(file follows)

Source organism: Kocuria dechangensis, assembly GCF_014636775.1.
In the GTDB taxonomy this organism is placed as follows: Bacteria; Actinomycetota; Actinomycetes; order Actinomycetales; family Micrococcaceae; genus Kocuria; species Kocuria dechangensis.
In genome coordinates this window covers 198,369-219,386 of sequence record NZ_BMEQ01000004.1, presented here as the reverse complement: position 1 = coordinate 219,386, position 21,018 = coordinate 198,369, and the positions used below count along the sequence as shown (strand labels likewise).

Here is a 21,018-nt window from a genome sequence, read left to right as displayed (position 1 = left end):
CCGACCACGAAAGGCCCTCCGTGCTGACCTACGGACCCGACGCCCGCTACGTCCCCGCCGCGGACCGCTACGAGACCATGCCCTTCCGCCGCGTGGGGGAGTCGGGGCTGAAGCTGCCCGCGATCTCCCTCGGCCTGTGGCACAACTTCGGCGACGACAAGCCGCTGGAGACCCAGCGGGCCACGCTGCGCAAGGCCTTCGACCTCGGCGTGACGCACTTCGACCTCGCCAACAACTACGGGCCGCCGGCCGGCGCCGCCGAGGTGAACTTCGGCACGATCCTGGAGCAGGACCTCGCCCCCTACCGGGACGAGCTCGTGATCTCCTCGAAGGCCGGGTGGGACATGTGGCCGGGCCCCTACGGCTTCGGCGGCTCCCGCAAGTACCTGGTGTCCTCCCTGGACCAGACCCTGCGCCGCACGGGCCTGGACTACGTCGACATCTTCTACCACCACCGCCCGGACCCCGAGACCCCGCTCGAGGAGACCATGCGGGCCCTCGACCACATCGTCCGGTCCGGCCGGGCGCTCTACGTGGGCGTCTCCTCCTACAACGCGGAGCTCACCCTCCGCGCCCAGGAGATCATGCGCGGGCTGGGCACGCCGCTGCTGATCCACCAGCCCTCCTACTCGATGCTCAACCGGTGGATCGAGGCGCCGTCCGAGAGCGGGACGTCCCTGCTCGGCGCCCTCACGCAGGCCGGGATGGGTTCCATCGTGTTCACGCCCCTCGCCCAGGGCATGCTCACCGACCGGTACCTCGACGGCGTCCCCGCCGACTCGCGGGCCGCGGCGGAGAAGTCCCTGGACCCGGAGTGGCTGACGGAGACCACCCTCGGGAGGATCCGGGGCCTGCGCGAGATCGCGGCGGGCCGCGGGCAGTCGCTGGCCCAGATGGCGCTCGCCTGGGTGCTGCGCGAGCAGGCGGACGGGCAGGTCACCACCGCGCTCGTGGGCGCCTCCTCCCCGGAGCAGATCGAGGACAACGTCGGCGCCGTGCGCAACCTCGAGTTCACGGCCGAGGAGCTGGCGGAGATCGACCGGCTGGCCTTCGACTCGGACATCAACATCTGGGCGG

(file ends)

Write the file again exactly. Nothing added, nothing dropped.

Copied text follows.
Source organism: Kocuria dechangensis, assembly GCF_014636775.1.
In the GTDB taxonomy this organism is placed as follows: Bacteria; Actinomycetota; Actinomycetes; order Actinomycetales; family Micrococcaceae; genus Kocuria; species Kocuria dechangensis.
In genome coordinates this window covers 198,369-219,386 of sequence record NZ_BMEQ01000004.1, presented here as the reverse complement: position 1 = coordinate 219,386, position 21,018 = coordinate 198,369, and the positions used below count along the sequence as shown (strand labels likewise).

Here is a 21,018-nt window from a genome sequence, read left to right as displayed (position 1 = left end):
CCGACCACGAAAGGCCCTCCGTGCTGACCTACGGACCCGACGCCCGCTACGTCCCCGCCGCGGACCGCTACGAGACCATGCCCTTCCGCCGCGTGGGGGAGTCGGGGCTGAAGCTGCCCGCGATCTCCCTCGGCCTGTGGCACAACTTCGGCGACGACAAGCCGCTGGAGACCCAGCGGGCCACGCTGCGCAAGGCCTTCGACCTCGGCGTGACGCACTTCGACCTCGCCAACAACTACGGGCCGCCGGCCGGCGCCGCCGAGGTGAACTTCGGCACGATCCTGGAGCAGGACCTCGCCCCCTACCGGGACGAGCTCGTGATCTCCTCGAAGGCCGGGTGGGACATGTGGCCGGGCCCCTACGGCTTCGGCGGCTCCCGCAAGTACCTGGTGTCCTCCCTGGACCAGACCCTGCGCCGCACGGGCCTGGACTACGTCGACATCTTCTACCACCACCGCCCGGACCCCGAGACCCCGCTCGAGGAGACCATGCGGGCCCTCGACCACATCGTCCGGTCCGGCCGGGCGCTCTACGTGGGCGTCTCCTCCTACAACGCGGAGCTCACCCTCCGCGCCCAGGAGATCATGCGCGGGCTGGGCACGCCGCTGCTGATCCACCAGCCCTCCTACTCGATGCTCAACCGGTGGATCGAGGCGCCGTCCGAGAGCGGGACGTCCCTGCTCGGCGCCCTCACGCAGGCCGGGATGGGTTCCATCGTGTTCACGCCCCTCGCCCAGGGCATGCTCACCGACCGGTACCTCGACGGCGTCCCCGCCGACTCGCGGGCCGCGGCGGAGAAGTCCCTGGACCCGGAGTGGCTGACGGAGACCACCCTCGGGAGGATCCGGGGCCTGCGCGAGATCGCGGCGGGCCGCGGGCAGTCGCTGGCCCAGATGGCGCTCGCCTGGGTGCTGCGCGAGCAGGCGGACGGGCAGGTCACCACCGCGCTCGTGGGCGCCTCCTCCCCGGAGCAGATCGAGGACAACGTCGGCGCCGTGCGCAACCTCGAGTTCACGGCCGAGGAGCTGGCGGAGATCGACCGGCTGGCCTTCGACTCGGACATCAACATCTGGGCGG